White House Visitor Logs Show Large Lobbyist Presence For Head of White House Health Office


Upon assuming the presidency Barack Obama set about creating an office within the White House to spearhead his effort to pass health care reform legislation. The White House Office of Health Reform was to be headed by a long-time health reform player in both the public and private sectors, Nancy-Ann DeParle. According to White House visitor logs, seventeen lobbyists for key interests working on health care reform held eleven meetings with DeParle through 2009.

These lobbyists represented a cross section of interests from those who would ultimately oppose legislation to the outwardly supportive. The majority came from health industry groups that were, if not hostile, trying to protect their interests.

The organization most present in DeParle’s schedule is the American Medical Association (AMA). After years of opposing health care reform efforts the AMA backed health reform efforts in 2009 and, in November, stated their support for the House health care reform bill. Representatives from the AMA met with DeParle three times from August to October. The lobbyists present at the meetings were Richard Deem, the senior vice president for advocacy at the AMA, and Richard Tarplin, a lobbyist from Tarplin Strategies.

Both Deem and Tarplin have connections to past health reform efforts. Deem was the AMA’s director of federal affairs during the effort by President Bill Clinton to pass comprehensive health care reform. Tarplin was working in the Clinton White House at the Department of Health and Human Services (HHS) at the time. Tarplin likely worked with DeParle during the Clinton health care effort as DeParle was in charge of health reform issues at the Office of Management and Budget (OMB) and later worked at HHS.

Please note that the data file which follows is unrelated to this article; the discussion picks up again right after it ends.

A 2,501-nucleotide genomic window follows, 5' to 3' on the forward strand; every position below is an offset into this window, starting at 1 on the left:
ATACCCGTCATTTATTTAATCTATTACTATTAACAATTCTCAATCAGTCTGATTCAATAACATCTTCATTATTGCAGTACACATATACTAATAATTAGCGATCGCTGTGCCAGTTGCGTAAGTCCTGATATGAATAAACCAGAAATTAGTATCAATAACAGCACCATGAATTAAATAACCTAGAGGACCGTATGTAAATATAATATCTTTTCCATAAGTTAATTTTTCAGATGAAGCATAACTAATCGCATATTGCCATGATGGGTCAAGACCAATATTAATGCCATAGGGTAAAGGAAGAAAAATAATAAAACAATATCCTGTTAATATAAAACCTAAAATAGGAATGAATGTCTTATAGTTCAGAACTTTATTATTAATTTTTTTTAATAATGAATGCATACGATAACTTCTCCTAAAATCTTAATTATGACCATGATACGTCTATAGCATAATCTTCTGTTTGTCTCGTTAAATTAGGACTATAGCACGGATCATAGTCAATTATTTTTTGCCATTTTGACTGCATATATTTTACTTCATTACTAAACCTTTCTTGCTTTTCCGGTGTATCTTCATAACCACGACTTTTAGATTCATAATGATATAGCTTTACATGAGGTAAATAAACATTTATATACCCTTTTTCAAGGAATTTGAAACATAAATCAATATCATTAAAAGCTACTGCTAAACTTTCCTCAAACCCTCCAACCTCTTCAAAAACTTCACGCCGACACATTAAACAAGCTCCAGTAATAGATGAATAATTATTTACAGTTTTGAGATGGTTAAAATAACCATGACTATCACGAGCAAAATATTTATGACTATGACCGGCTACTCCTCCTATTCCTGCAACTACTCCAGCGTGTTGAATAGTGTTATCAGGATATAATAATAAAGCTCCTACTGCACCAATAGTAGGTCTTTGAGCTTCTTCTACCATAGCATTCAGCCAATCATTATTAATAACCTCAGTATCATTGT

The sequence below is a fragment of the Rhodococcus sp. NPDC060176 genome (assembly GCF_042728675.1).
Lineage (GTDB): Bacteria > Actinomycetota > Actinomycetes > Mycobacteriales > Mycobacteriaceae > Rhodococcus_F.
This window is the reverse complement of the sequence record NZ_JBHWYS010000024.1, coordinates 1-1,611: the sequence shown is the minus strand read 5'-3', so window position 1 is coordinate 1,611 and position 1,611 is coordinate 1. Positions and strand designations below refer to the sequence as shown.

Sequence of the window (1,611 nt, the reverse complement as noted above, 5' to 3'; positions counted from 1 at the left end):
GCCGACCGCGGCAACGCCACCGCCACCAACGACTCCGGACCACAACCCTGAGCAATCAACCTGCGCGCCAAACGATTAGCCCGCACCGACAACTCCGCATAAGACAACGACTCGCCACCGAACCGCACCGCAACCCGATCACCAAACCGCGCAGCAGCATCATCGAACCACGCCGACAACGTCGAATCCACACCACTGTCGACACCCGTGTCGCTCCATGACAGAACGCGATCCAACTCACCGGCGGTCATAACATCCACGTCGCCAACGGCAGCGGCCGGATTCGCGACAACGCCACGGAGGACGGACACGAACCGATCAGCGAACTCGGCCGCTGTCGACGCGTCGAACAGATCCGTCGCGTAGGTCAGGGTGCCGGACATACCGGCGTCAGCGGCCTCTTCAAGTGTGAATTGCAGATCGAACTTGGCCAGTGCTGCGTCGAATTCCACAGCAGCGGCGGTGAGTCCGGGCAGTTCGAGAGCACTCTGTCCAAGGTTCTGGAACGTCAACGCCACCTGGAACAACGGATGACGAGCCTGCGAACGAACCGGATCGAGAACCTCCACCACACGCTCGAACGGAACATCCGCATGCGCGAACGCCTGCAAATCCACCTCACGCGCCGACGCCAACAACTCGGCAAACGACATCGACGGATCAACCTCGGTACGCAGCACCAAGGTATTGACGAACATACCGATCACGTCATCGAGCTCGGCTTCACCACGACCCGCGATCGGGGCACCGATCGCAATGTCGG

Other lobbyists appearing on DeParle’s schedule include Karen Ignagni, the President and CEO of America’s Health Insurance Plans (AHIP) and another AHIP lobbyist, Gary Bacher. The White House tried for months to bring AHIP to table on health care reform, but ultimately found that they could not reach on agreement to obtain their support for reform. Later reports revealed that AHIP was paying for anti-health care reform advertisements through the US Chamber of Commerce.

DeParle also met with lobbyists from AARP, AFL-CIO, Alliance of Community Health Plans, Business Roundtable, Blue Cross/Blue Shield and the National Federation of Independent Businesses. The full list of meetings can be viewed below:

Health Industry Meetings With Nancy-Ann DeParle
Date Lobbyist Name Client
May 28, 2009 Jack Ebeler Alliance of Community Health Plans
July 23, 2009 Nancy Taylor Business Roundtable
July 23, 2009 Stephen Ciccone Eastman Kodak
July 23, 2009 John Castellani Business Roundtable
July 23, 2009 Maria Ghazal Business Roundtable
August 11, 2009 Richard Trachtman American College of Physicians
August 11, 2009 Rosemarie Sweeney American Academy of Family Physicians
August 11, 2009 Richard Deem American Medical Association
September 16, 2009 Donald Danner National Federation of Independent Businesses
September 16, 2009 Susan Eckerly National Federation of Independent Businesses
October 6, 2009 Richard Tarplin American Medical Association